Tuesday, 14 June 2011

Windows 8 :Hidden Features

Windows 8 is coming in 2012: Here's an early look at 10 major new features and areas of improvement.

1. Boot in under 20 seconds? Windows 8 sports a new Hybrid Boot mode which drastically reduces (cold) boot time and will most likely be the default boot option going forward. In essence, it's a combination of "Log Off" and "Hibernate" -- the moment users click on the shutdown button, Windows closes all running applications, logs off and then goes into hibernation mode. Instead of booting up regularly, which usually involves loading hundreds of files and initializing services, drivers and so forth, Windows 8 simply loads the single hibernation file into memory and presents you with the log on screen. I've benchmarked the results on two machines and came away impressed:

2. Automatic Maintenance
Microsoft puts a heavy emphasis on optimizing and increasing overall stability of Windows 8: A new "Automatic Maintenance" regularly checks for solutions to problems (via Windows Error Report), runs the .NET Optimization Service and defrags all hard disks automatically -- all of this happens while the PC is on idle, of course.

3. Disk Defragmenter

Speaking of defragmentation, the new Disk Defragmenter is finally capable of handling SSD drives and allows users to perform the TRIM command much easier than in Windows 7.
n addition, I've found a new Windows service called "Spot Verifier". According to its descriptions and its related DLL files, it checks for bad sectors in real-time and marks them as "bad" in order to avoid data loss or damage. I've also dug up traces of some underlying file system changes that I couldn't quite make sense of, such as an entirely new file system driver called "NT Protogon FS driver", which looks like a kernel mode driver for some sort of (yet unknown) file system called Protogon. It's unclear, whether this is a major new file system or just some minor subsystem.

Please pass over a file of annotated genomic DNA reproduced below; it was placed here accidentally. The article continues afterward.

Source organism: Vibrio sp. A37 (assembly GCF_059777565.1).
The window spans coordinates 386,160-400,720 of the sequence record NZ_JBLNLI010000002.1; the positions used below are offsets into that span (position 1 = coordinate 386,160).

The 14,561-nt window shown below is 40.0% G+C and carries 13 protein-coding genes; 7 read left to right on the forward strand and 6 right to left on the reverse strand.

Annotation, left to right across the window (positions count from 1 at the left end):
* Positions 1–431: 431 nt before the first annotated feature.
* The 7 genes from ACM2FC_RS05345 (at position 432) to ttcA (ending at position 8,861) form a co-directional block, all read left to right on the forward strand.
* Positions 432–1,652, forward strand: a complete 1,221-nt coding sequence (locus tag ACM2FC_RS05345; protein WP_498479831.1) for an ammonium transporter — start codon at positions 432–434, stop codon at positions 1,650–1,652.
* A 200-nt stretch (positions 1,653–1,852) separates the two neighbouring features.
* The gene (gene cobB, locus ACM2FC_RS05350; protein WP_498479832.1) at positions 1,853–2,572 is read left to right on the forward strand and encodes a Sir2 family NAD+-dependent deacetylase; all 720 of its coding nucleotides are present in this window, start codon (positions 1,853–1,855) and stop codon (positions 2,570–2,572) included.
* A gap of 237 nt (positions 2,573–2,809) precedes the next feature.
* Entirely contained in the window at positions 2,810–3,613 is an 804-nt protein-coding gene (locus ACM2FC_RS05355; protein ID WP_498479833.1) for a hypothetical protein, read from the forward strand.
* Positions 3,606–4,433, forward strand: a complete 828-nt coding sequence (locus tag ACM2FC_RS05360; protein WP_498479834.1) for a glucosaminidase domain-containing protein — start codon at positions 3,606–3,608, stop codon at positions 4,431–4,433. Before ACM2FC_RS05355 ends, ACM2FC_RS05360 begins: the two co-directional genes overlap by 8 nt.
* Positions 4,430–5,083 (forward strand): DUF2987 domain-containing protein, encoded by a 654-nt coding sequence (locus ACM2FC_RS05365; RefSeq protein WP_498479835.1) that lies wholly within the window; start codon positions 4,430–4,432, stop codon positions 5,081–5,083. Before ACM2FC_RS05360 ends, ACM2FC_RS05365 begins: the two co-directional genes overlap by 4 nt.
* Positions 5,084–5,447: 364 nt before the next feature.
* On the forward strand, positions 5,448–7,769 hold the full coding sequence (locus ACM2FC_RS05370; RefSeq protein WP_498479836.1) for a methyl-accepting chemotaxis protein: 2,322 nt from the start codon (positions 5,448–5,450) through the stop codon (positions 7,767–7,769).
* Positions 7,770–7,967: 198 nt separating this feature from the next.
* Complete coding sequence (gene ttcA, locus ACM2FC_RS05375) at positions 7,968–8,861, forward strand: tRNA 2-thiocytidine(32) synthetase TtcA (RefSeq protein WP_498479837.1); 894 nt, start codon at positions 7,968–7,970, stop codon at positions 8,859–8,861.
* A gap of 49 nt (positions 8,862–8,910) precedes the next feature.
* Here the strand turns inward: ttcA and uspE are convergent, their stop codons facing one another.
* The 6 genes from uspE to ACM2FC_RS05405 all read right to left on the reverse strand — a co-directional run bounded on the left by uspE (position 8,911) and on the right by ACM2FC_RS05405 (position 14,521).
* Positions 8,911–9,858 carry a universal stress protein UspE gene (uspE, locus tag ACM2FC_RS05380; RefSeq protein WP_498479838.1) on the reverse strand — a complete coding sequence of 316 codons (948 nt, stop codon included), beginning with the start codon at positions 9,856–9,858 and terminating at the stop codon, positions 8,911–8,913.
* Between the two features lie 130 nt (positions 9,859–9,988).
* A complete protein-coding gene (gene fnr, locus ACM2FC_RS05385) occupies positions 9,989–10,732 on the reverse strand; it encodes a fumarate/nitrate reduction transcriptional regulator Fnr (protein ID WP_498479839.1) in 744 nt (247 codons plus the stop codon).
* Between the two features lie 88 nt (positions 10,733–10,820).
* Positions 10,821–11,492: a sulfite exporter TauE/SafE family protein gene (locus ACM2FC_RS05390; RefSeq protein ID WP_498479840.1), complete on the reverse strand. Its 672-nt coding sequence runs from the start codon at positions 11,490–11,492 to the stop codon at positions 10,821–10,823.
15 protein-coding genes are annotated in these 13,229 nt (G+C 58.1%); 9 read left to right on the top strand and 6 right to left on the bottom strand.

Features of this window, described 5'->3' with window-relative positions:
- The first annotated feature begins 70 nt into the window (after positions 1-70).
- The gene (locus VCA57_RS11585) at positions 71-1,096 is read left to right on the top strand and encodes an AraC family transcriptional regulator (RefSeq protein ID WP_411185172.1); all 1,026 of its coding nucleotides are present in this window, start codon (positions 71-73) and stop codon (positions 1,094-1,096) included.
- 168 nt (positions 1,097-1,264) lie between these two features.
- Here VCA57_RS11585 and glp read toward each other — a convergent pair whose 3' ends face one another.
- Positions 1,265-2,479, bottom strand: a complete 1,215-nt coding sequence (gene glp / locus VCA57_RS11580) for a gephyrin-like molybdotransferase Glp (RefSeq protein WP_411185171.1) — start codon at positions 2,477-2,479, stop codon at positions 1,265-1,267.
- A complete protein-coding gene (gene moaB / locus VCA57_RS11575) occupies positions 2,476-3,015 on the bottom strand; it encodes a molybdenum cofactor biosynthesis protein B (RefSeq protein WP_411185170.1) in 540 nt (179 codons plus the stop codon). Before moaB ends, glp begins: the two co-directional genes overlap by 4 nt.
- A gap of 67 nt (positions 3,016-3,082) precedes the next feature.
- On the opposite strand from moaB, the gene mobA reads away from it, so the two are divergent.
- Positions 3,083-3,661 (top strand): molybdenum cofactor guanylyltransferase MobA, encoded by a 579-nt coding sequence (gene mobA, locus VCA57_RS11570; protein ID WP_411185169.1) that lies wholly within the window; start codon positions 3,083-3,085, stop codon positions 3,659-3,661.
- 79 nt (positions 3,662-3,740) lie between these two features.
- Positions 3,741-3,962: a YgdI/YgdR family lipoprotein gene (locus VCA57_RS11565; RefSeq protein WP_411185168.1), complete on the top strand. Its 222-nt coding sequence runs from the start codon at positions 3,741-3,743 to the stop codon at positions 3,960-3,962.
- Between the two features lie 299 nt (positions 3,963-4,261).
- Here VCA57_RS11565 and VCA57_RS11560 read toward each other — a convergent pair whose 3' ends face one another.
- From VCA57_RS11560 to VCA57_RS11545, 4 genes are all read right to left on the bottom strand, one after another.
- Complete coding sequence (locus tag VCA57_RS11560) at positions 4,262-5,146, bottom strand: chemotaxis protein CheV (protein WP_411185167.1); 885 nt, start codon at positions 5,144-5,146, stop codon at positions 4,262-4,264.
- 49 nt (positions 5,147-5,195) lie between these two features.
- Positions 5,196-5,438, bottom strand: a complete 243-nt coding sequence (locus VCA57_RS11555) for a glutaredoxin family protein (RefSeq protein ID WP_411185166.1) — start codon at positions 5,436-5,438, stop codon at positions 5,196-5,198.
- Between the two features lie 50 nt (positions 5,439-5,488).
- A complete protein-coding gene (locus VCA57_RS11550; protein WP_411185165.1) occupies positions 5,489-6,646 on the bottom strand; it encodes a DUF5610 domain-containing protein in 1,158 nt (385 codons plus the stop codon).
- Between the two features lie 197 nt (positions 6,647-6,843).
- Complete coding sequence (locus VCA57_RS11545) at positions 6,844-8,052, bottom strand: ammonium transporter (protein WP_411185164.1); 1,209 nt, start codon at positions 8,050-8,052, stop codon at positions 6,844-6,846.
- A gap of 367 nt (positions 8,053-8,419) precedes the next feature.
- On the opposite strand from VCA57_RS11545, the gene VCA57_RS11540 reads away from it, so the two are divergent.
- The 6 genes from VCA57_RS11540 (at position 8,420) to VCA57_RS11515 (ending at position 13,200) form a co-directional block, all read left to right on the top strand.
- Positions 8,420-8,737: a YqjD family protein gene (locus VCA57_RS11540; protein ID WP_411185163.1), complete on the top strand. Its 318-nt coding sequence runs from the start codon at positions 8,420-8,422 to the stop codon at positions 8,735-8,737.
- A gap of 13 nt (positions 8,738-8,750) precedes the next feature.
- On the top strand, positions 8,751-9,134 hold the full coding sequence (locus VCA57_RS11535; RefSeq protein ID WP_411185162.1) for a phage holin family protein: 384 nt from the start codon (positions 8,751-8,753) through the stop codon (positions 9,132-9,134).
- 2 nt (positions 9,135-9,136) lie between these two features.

4. Windows Explorer
Windows Explorer is the next tool that received (quite) a UI overhaul and a perfect example of where Microsoft reduces the steps necessary to perform tasks: Like it or not, Windows 8 is likely to come with a ribbonized version of Windows Explorer, as first revealed by Windows experts Paul Thurott and Rafael Rivera. While actually working with this explorer for a couple of weeks we have to admit that, despite its hideous look, it's absolutely wonderful to work with. Day-to-day file tasks are simpler and the ribbon adapts to the file contents (for example, "Music Tools" below.

5. ISO mounting
Additionally, Windows 8 sports its own ISO mounting tool, thus eliminating the need to go and download 3rd party tools, which are often riddled with annoying toolbars and ads.

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